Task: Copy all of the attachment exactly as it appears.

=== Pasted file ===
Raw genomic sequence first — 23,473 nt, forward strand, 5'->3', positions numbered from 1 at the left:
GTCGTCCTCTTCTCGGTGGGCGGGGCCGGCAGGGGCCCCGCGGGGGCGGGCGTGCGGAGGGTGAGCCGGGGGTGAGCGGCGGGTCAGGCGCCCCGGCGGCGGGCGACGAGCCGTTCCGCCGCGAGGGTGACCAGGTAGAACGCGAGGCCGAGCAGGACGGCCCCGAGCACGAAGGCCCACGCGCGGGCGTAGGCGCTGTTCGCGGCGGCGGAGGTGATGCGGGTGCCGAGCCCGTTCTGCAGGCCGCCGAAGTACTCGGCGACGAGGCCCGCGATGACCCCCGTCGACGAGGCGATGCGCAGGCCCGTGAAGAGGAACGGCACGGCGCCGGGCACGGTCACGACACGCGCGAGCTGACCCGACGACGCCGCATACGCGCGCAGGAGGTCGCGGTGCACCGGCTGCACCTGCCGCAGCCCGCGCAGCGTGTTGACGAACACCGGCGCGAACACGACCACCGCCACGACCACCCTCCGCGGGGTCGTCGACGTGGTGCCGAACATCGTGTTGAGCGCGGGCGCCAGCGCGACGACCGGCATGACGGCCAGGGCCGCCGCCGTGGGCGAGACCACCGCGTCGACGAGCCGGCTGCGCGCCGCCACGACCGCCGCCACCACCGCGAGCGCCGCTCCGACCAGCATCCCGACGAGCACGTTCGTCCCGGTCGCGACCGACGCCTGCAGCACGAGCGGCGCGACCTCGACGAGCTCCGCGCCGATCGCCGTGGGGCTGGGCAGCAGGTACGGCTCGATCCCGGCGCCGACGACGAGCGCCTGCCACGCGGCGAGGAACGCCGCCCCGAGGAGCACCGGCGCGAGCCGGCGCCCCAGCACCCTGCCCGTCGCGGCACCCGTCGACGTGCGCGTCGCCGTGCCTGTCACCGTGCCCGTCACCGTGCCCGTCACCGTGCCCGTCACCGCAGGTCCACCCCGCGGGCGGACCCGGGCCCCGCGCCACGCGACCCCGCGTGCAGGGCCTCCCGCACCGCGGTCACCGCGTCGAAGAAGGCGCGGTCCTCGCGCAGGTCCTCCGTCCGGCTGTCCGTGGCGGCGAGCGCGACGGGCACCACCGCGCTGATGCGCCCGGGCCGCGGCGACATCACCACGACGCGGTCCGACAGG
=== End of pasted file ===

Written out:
Raw genomic sequence first — 23,473 nt, forward strand, 5'->3', positions numbered from 1 at the left:
GTCGTCCTCTTCTCGGTGGGCGGGGCCGGCAGGGGCCCCGCGGGGGCGGGCGTGCGGAGGGTGAGCCGGGGGTGAGCGGCGGGTCAGGCGCCCCGGCGGCGGGCGACGAGCCGTTCCGCCGCGAGGGTGACCAGGTAGAACGCGAGGCCGAGCAGGACGGCCCCGAGCACGAAGGCCCACGCGCGGGCGTAGGCGCTGTTCGCGGCGGCGGAGGTGATGCGGGTGCCGAGCCCGTTCTGCAGGCCGCCGAAGTACTCGGCGACGAGGCCCGCGATGACCCCCGTCGACGAGGCGATGCGCAGGCCCGTGAAGAGGAACGGCACGGCGCCGGGCACGGTCACGACACGCGCGAGCTGACCCGACGACGCCGCATACGCGCGCAGGAGGTCGCGGTGCACCGGCTGCACCTGCCGCAGCCCGCGCAGCGTGTTGACGAACACCGGCGCGAACACGACCACCGCCACGACCACCCTCCGCGGGGTCGTCGACGTGGTGCCGAACATCGTGTTGAGCGCGGGCGCCAGCGCGACGACCGGCATGACGGCCAGGGCCGCCGCCGTGGGCGAGACCACCGCGTCGACGAGCCGGCTGCGCGCCGCCACGACCGCCGCCACCACCGCGAGCGCCGCTCCGACCAGCATCCCGACGAGCACGTTCGTCCCGGTCGCGACCGACGCCTGCAGCACGAGCGGCGCGACCTCGACGAGCTCCGCGCCGATCGCCGTGGGGCTGGGCAGCAGGTACGGCTCGATCCCGGCGCCGACGACGAGCGCCTGCCACGCGGCGAGGAACGCCGCCCCGAGGAGCACCGGCGCGAGCCGGCGCCCCAGCACCCTGCCCGTCGCGGCACCCGTCGACGTGCGCGTCGCCGTGCCTGTCACCGTGCCCGTCACCGTGCCCGTCACCGTGCCCGTCACCGCAGGTCCACCCCGCGGGCGGACCCGGGCCCCGCGCCACGCGACCCCGCGTGCAGGGCCTCCCGCACCGCGGTCACCGCGTCGAAGAAGGCGCGGTCCTCGCGCAGGTCCTCCGTCCGGCTGTCCGTGGCGGCGAGCGCGACGGGCACCACCGCGCTGATGCGCCCGGGCCGCGGCGACATCACCACGACGCGGTCCGACAGG